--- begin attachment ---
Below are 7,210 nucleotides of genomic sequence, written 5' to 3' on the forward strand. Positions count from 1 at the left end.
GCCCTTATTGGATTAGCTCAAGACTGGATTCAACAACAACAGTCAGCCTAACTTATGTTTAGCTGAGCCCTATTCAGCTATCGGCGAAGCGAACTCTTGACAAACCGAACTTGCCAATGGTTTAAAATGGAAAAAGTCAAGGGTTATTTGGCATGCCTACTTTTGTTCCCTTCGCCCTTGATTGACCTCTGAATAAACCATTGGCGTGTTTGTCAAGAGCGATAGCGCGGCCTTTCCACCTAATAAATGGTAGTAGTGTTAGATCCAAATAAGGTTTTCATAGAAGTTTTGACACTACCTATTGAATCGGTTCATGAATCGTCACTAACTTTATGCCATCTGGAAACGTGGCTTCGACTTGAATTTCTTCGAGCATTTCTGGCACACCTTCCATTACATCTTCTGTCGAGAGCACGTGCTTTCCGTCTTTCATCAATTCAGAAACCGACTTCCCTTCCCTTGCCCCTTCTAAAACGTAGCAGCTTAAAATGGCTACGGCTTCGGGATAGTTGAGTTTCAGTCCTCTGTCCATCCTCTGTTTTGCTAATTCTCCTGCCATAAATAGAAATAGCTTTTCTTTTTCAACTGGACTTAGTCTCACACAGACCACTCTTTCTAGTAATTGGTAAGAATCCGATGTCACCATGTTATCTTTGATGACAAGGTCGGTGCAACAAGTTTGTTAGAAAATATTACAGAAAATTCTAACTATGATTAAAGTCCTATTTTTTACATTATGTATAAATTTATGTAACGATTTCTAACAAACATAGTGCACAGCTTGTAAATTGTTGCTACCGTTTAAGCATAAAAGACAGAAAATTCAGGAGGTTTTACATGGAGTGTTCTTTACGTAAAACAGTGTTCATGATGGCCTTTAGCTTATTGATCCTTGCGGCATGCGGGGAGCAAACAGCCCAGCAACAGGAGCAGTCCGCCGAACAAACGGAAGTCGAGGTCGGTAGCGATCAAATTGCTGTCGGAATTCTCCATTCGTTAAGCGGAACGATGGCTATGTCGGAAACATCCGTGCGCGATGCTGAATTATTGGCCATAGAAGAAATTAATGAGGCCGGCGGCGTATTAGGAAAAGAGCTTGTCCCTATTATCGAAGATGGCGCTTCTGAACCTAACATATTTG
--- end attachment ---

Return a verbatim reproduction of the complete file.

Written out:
Below are 7,210 nucleotides of genomic sequence, written 5' to 3' on the forward strand. Positions count from 1 at the left end.
GCCCTTATTGGATTAGCTCAAGACTGGATTCAACAACAACAGTCAGCCTAACTTATGTTTAGCTGAGCCCTATTCAGCTATCGGCGAAGCGAACTCTTGACAAACCGAACTTGCCAATGGTTTAAAATGGAAAAAGTCAAGGGTTATTTGGCATGCCTACTTTTGTTCCCTTCGCCCTTGATTGACCTCTGAATAAACCATTGGCGTGTTTGTCAAGAGCGATAGCGCGGCCTTTCCACCTAATAAATGGTAGTAGTGTTAGATCCAAATAAGGTTTTCATAGAAGTTTTGACACTACCTATTGAATCGGTTCATGAATCGTCACTAACTTTATGCCATCTGGAAACGTGGCTTCGACTTGAATTTCTTCGAGCATTTCTGGCACACCTTCCATTACATCTTCTGTCGAGAGCACGTGCTTTCCGTCTTTCATCAATTCAGAAACCGACTTCCCTTCCCTTGCCCCTTCTAAAACGTAGCAGCTTAAAATGGCTACGGCTTCGGGATAGTTGAGTTTCAGTCCTCTGTCCATCCTCTGTTTTGCTAATTCTCCTGCCATAAATAGAAATAGCTTTTCTTTTTCAACTGGACTTAGTCTCACACAGACCACTCTTTCTAGTAATTGGTAAGAATCCGATGTCACCATGTTATCTTTGATGACAAGGTCGGTGCAACAAGTTTGTTAGAAAATATTACAGAAAATTCTAACTATGATTAAAGTCCTATTTTTTACATTATGTATAAATTTATGTAACGATTTCTAACAAACATAGTGCACAGCTTGTAAATTGTTGCTACCGTTTAAGCATAAAAGACAGAAAATTCAGGAGGTTTTACATGGAGTGTTCTTTACGTAAAACAGTGTTCATGATGGCCTTTAGCTTATTGATCCTTGCGGCATGCGGGGAGCAAACAGCCCAGCAACAGGAGCAGTCCGCCGAACAAACGGAAGTCGAGGTCGGTAGCGATCAAATTGCTGTCGGAATTCTCCATTCGTTAAGCGGAACGATGGCTATGTCGGAAACATCCGTGCGCGATGCTGAATTATTGGCCATAGAAGAAATTAATGAGGCCGGCGGCGTATTAGGAAAAGAGCTTGTCCCTATTATCGAAGATGGCGCTTCTGAACCTAACATATTTG